Consider the following buyer, Frank, in your sphere of influence. He saved his nest egg over a successful 25 year career. Frank accepted a buyout from his employer in another state and took early retirement to begin his encore career, starting a new small business in Colorado. He funded his venture with his own savings, the proceeds of his buyout and by borrowing $200,000 from the Bank. Since he was new to Colorado, Frank did not immediately buy a home upon arriving here, and is instead renting a house.
Unfortunately, Frank’s business is failing. It has yet to produce a profitable quarter, start up losses were above projections, and losses have begun to grow. Frank has drawn his saving down to $80,000. Unless things turn around quickly, Frank will shut the business down, leaving him liable for the $200,000 debt with only $80,000 to pay it back. Is there anything Frank can do to legally shelter his last $80,000 from the reach of the Bank? The Colorado legislature, and the law makers of almost every state, has decided that there are certain assets that should be beyond the reach of creditors (unless the borrower voluntarily pledges such an “exempt” asset as collateral). Colorado’s homestead exemption allows a debtor to shelter $60,000 of net equity in his or her home. (CO ST § 38-41-201(1)(a)). If the debtor is 60 or over, the homestead exemption shelters $90,000 of net equity. (CO ST § 38-41-201(1)(b), 2(b)). The amount sheltered is the value of the home, after deducting the mortgage debt and the reasonable costs of sale (CO ST § 38-41-206(4)).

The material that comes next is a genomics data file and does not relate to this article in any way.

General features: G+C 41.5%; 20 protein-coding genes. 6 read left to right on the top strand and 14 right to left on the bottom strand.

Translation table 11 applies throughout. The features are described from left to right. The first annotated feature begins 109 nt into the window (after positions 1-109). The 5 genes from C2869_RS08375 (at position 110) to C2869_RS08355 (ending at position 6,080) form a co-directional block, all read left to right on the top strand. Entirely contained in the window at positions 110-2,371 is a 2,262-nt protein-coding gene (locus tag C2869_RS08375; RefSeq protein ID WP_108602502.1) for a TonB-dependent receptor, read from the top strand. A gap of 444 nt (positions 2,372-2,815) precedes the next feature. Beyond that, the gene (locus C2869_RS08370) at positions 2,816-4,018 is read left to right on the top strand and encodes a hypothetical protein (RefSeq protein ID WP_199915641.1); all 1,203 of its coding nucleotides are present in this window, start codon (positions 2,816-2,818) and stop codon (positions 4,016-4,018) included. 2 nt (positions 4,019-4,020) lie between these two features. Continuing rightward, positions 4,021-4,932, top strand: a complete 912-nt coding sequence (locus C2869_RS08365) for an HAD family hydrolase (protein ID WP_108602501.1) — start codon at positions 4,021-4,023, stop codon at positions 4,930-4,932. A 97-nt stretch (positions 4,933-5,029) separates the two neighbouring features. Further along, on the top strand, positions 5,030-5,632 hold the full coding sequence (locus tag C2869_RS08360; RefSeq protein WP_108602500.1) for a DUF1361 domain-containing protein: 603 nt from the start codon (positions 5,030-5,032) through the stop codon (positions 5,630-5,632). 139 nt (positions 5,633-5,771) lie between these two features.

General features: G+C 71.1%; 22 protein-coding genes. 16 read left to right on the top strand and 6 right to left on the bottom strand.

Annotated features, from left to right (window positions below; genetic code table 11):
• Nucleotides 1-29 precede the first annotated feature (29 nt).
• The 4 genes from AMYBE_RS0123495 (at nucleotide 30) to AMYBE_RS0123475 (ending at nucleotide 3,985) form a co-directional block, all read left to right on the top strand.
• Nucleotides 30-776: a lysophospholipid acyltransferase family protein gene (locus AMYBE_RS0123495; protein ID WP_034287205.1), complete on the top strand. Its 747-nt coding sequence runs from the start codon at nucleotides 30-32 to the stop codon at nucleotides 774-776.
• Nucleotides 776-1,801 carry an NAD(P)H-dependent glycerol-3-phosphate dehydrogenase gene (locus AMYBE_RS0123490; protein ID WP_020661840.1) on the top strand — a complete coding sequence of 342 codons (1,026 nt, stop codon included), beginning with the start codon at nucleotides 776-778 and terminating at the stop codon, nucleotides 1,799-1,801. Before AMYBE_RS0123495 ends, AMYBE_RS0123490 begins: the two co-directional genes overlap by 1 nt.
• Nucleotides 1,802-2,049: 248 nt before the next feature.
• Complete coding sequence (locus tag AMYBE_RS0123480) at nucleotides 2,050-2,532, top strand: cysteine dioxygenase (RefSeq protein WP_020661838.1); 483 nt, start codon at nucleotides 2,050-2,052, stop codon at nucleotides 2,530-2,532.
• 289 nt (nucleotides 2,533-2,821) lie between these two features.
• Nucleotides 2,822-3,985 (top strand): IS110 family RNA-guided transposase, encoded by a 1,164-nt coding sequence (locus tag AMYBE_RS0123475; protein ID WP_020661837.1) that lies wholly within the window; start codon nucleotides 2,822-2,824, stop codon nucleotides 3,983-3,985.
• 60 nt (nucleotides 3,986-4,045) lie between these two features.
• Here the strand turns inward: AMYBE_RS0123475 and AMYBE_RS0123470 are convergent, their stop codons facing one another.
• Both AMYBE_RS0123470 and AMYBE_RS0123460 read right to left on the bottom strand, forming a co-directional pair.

Frank can essentially shelter his $80,000 of cash from the reach of his creditors by using his $80,000 as a down payment to buy a home for him to live in. So, for example, you might help Frank find a property owned by sellers who are willing to carry the $220,000 of financing. (Frank might have a hard time getting more conventional financing because of the decline of his business.)
Post closing, Frank has $80,000 of “gross” equity in his home. If, however, a judgment lien creditor foreclosed on his home and re-sold it, that creditor would have costs of sale of approximately $20,000 so, in the terminology of this article, Frank has $60,000 of net equity in his home. As a consequence, Frank’s home could not initially be taken by the Bank if the Bank sued Frank for his losses.
The nuances of taking full advantage of the homestead exemption cannot be fully vetted in this article. Frank hopes that his home will appreciate, in which case he’ll have more than $60,000 of net equity. By amortizing his debt, he would also hope to build his equity above the homestead exemption. If Frank were to file bankruptcy shortly after buying his home, some creditors would argue that he has abused the homestead exemption. Borrowers facing financial disaster shouldn’t put their last nickel into a home without first consulting a lawyer, yet one of the counterintuitive things about our current economy is that with a little education, some consumers facing financial disaster should be motivated buyers.